For example, I wrote about how my love of Star Trek drives my love of physics (and my fluency of Klingon!), and how I’ve met my mortal enemy, automatic sliding glass doors because I walk right into them. I would argue that your essay is the most important part of your application, because although your grades and test scores may say “you’re qualified to be here,” the personality that comes out of your essay is what tells admissions counselors “you deserve to be here.”


How Can You Stand Out?

Universities look at your transcripts to see the kind of classes you take. They want to know you’ve challenged yourself with difficult courses such as AP/IB/etc. Use your course schedule to demonstrate growth, a desire to learn and be challenged.


Financial Aid Assistance

Taking the SAT/ACT, as well as submitting your scores to multiple schools can be expensive! Ask your school counselor for College Board fee waivers to register for exams and submit your scores for free!

College application fees can be costly as well, with application fees up to $90. However, most colleges will offer fee waivers for students who need them, confirm with your high school counselor that you qualify, then reach out to the college’s financial aid office for fee waiver codes.

When you need to contact the university you are applying to, send an email to the appropriate office but the fastest way to get the information you need is to call the office directly. Admissions counselors are always happy to assist, and they are often current students who you can ask about their experiences. Don’t be afraid to pick up the phone to call, because it guarantees your request won’t get lost in a void of emails.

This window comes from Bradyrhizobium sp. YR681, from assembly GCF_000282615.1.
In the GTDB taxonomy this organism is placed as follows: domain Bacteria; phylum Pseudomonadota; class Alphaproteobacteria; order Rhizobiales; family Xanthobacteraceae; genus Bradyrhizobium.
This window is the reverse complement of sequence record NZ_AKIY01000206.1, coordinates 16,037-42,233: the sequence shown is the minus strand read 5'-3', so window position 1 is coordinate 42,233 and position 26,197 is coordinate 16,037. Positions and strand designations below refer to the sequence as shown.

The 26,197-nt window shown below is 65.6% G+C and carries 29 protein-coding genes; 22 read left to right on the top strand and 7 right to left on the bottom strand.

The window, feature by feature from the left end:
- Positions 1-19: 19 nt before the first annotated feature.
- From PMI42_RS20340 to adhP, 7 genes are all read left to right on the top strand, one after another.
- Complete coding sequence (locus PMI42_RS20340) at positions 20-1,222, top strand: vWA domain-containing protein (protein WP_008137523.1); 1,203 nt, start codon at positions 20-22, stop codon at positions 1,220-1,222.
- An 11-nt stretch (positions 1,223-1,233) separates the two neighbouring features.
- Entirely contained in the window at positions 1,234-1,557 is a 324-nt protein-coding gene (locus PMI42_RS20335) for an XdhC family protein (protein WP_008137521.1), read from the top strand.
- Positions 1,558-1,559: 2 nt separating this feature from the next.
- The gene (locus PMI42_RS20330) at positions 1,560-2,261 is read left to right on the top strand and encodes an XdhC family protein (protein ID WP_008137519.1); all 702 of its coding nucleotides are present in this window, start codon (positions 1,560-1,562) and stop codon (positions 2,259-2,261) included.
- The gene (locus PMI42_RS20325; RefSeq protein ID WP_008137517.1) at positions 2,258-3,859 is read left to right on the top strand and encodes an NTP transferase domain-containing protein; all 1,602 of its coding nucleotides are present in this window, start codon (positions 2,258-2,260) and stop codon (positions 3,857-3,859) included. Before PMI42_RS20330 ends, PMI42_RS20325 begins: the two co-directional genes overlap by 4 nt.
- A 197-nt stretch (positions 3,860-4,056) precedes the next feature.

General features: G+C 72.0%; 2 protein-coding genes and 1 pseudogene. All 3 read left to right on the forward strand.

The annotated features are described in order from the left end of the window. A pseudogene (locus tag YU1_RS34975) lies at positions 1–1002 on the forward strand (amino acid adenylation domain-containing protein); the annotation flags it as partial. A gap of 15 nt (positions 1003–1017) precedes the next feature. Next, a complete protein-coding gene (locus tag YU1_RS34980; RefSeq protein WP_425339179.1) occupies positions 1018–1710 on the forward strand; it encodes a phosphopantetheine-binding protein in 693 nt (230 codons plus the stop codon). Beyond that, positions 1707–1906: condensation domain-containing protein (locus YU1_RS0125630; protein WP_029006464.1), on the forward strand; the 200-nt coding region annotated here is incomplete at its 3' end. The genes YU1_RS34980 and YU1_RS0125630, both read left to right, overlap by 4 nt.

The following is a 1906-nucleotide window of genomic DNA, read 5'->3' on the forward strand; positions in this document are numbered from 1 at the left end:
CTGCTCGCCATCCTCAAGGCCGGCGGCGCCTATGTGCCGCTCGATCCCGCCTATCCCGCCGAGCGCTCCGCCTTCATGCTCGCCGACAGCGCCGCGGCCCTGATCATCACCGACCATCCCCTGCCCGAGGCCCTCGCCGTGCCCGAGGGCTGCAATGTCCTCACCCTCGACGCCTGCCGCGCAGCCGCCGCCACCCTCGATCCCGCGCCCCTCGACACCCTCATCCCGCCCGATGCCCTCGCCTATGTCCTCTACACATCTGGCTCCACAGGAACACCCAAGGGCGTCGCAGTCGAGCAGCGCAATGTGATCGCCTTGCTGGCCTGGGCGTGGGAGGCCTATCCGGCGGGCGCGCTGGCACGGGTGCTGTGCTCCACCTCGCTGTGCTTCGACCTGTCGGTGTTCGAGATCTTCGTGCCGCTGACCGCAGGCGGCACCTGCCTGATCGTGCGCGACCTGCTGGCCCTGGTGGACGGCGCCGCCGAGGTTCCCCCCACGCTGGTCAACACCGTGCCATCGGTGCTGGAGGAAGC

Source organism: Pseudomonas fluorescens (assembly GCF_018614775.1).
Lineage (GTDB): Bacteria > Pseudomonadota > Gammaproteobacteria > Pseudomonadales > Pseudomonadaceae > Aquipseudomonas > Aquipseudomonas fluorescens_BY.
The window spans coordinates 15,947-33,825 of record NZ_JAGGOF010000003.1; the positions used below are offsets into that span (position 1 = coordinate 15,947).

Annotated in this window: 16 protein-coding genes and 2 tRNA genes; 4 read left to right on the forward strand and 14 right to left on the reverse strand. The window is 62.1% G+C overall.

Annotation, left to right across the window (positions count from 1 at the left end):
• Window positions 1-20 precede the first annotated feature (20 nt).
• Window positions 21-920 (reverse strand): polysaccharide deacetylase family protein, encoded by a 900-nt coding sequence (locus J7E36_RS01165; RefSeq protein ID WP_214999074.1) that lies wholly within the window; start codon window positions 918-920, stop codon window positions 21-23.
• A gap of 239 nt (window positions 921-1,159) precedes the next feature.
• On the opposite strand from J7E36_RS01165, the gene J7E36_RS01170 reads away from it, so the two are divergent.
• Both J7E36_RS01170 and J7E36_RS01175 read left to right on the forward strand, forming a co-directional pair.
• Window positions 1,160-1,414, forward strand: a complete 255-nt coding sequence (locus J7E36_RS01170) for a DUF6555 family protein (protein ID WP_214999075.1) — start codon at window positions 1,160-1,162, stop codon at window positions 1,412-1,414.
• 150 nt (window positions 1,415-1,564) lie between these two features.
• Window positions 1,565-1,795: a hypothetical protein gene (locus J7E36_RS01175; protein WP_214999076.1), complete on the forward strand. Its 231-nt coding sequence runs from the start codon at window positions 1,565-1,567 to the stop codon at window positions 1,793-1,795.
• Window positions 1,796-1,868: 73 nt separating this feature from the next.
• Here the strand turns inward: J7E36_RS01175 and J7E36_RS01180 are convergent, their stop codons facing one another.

When Should You Visit the Campus?

Don’t visit colleges until after you’ve been accepted to them. Travel is expensive, and you may end up wasting money visiting colleges you won’t apply to! Most people visit colleges before they apply to get an idea of the social scene and the overall vibe on campus. Don’t get sucked into that trap! Apply to colleges that will be a smart decision for you academically, based on resources and specialization in fields you’re interested in. Use the information you learned from the exercise in my first tip to decide what tangible factors you’re looking for in your university, and rest assured that no matter where you apply, every college will have multiple communities where you’ll fit in.


Stay Positive!

I can’t guarantee following these tips will get into your dream school. You must be vulnerably honest in telling your story, and trust that you’ve done the best work you can do. If you don’t get accepted to where you thought you wanted to go, believe you did nothing wrong. I realize that’s easier said than done, but that’s what happened to me. I applied to fourteen universities and colleges. I was only accepted to five of them. It was devastating because I got almost all my rejections before I got a single acceptance.

However, it is a valuable learning experience and the entire process of application, rejection, and ultimate acceptance helps you to grow as an individual. It forces you to be reflective about your values and convictions, giving you opportunities (through rejections) to stand firm in your beliefs and to trust the power of your work ethic. Venture forth, be brave, be bold, and above all, be true to yourself and your dreams. I can’t wait to call you all my colleagues and peers and reinforce our proud NSHSS community!